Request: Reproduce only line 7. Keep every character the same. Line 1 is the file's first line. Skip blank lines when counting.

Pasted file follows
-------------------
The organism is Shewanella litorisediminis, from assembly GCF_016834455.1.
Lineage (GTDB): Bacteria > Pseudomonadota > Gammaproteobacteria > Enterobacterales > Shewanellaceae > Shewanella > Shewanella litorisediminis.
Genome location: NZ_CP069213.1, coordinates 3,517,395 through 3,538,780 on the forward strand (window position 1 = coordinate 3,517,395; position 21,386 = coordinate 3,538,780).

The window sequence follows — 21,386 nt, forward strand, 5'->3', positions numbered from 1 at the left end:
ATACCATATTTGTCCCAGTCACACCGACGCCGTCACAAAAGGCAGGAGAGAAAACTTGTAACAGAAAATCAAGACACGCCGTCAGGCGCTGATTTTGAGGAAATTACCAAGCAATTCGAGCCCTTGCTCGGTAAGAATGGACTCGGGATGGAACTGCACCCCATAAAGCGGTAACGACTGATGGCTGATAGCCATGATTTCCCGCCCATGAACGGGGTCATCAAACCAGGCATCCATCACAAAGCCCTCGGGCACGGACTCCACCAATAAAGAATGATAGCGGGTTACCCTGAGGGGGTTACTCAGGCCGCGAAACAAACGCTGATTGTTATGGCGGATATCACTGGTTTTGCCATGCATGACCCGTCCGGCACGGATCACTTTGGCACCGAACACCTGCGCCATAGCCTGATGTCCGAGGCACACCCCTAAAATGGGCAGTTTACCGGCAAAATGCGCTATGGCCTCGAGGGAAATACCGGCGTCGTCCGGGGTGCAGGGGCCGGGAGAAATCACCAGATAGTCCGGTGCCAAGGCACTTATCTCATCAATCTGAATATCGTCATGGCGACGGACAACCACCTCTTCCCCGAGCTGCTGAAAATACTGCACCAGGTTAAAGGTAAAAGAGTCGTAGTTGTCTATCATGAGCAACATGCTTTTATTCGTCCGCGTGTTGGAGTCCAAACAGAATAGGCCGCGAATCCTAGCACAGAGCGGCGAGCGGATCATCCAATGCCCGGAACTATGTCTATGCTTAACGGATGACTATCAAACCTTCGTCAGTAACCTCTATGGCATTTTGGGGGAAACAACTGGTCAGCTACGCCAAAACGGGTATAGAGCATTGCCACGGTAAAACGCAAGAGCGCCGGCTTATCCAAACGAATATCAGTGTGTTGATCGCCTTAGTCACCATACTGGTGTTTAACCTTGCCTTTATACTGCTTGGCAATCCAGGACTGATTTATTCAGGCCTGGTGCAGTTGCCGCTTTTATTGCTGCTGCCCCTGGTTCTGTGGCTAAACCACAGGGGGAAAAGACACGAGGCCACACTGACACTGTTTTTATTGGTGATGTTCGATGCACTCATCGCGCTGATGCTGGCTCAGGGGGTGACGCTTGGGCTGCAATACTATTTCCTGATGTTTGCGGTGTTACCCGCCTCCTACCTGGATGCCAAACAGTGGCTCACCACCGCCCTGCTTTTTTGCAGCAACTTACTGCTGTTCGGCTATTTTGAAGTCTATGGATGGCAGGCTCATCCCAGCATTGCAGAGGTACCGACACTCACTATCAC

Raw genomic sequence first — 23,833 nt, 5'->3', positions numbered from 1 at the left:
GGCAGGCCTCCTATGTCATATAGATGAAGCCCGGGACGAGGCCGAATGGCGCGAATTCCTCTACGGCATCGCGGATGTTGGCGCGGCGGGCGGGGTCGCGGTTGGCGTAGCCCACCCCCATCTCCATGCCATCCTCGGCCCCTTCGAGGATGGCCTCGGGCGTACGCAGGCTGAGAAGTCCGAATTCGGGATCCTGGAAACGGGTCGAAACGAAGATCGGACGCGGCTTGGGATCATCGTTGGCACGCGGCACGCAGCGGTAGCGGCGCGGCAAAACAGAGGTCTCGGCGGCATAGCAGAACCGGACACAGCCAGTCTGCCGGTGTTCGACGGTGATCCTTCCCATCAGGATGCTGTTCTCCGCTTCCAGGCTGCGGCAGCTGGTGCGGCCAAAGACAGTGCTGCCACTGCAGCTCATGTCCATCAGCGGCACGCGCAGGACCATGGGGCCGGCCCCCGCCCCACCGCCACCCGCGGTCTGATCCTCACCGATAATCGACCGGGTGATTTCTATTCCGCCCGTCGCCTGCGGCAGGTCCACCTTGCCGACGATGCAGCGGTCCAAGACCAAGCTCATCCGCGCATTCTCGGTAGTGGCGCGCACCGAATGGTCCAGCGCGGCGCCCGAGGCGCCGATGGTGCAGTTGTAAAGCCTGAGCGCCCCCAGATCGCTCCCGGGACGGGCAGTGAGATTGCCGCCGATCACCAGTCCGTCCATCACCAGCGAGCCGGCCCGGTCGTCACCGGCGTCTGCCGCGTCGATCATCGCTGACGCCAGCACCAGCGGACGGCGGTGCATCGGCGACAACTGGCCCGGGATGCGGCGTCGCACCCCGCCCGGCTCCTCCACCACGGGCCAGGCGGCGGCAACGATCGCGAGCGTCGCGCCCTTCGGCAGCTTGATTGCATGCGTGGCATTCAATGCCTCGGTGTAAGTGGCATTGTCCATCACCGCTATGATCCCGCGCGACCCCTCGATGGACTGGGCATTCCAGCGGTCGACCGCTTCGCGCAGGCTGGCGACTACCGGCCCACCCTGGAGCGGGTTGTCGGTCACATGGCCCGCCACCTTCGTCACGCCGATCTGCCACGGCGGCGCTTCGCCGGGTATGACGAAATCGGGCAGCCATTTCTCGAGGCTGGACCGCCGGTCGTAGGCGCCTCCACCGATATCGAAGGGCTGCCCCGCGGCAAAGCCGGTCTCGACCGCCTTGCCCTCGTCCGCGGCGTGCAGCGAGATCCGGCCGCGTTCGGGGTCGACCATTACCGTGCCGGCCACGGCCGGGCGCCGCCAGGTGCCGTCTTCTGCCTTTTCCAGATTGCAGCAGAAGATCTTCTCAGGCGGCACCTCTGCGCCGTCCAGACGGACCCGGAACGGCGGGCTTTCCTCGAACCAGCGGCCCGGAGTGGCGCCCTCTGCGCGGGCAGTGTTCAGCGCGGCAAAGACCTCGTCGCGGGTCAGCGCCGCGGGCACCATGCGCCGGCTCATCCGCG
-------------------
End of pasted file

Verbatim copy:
GGCAGGCCTCCTATGTCATATAGATGAAGCCCGGGACGAGGCCGAATGGCGCGAATTCCTCTACGGCATCGCGGATGTTGGCGCGGCGGGCGGGGTCGCGGTTGGCGTAGCCCACCCCCATCTCCATGCCATCCTCGGCCCCTTCGAGGATGGCCTCGGGCGTACGCAGGCTGAGAAGTCCGAATTCGGGATCCTGGAAACGGGTCGAAACGAAGATCGGACGCGGCTTGGGATCATCGTTGGCACGCGGCACGCAGCGGTAGCGGCGCGGCAAAACAGAGGTCTCGGCGGCATAGCAGAACCGGACACAGCCAGTCTGCCGGTGTTCGACGGTGATCCTTCCCATCAGGATGCTGTTCTCCGCTTCCAGGCTGCGGCAGCTGGTGCGGCCAAAGACAGTGCTGCCACTGCAGCTCATGTCCATCAGCGGCACGCGCAGGACCATGGGGCCGGCCCCCGCCCCACCGCCACCCGCGGTCTGATCCTCACCGATAATCGACCGGGTGATTTCTATTCCGCCCGTCGCCTGCGGCAGGTCCACCTTGCCGACGATGCAGCGGTCCAAGACCAAGCTCATCCGCGCATTCTCGGTAGTGGCGCGCACCGAATGGTCCAGCGCGGCGCCCGAGGCGCCGATGGTGCAGTTGTAAAGCCTGAGCGCCCCCAGATCGCTCCCGGGACGGGCAGTGAGATTGCCGCCGATCACCAGTCCGTCCATCACCAGCGAGCCGGCCCGGTCGTCACCGGCGTCTGCCGCGTCGATCATCGCTGACGCCAGCACCAGCGGACGGCGGTGCATCGGCGACAACTGGCCCGGGATGCGGCGTCGCACCCCGCCCGGCTCCTCCACCACGGGCCAGGCGGCGGCAACGATCGCGAGCGTCGCGCCCTTCGGCAGCTTGATTGCATGCGTGGCATTCAATGCCTCGGTGTAAGTGGCATTGTCCATCACCGCTATGATCCCGCGCGACCCCTCGATGGACTGGGCATTCCAGCGGTCGACCGCTTCGCGCAGGCTGGCGACTACCGGCCCACCCTGGAGCGGGTTGTCGGTCACATGGCCCGCCACCTTCGTCACGCCGATCTGCCACGGCGGCGCTTCGCCGGGTATGACGAAATCGGGCAGCCATTTCTCGAGGCTGGACCGCCGGTCGTAGGCGCCTCCACCGATATCGAAGGGCTGCCCCGCGGCAAAGCCGGTCTCGACCGCCTTGCCCTCGTCCGCGGCGTGCAGCGAGATCCGGCCGCGTTCGGGGTCGACCATTACCGTGCCGGCCACGGCCGGGCGCCGCCAGGTGCCGTCTTCTGCCTTTTCCAGATTGCAGCAGAAGATCTTCTCAGGCGGCACCTCTGCGCCGTCCAGACGGACCCGGAACGGCGGGCTTTCCTCGAACCAGCGGCCCGGAGTGGCGCCCTCTGCGCGGGCAGTGTTCAGCGCGGCAAAGACCTCGTCGCGGGTCAGCGCCGCGGGCACCATGCGCCGGCTCATCCGCG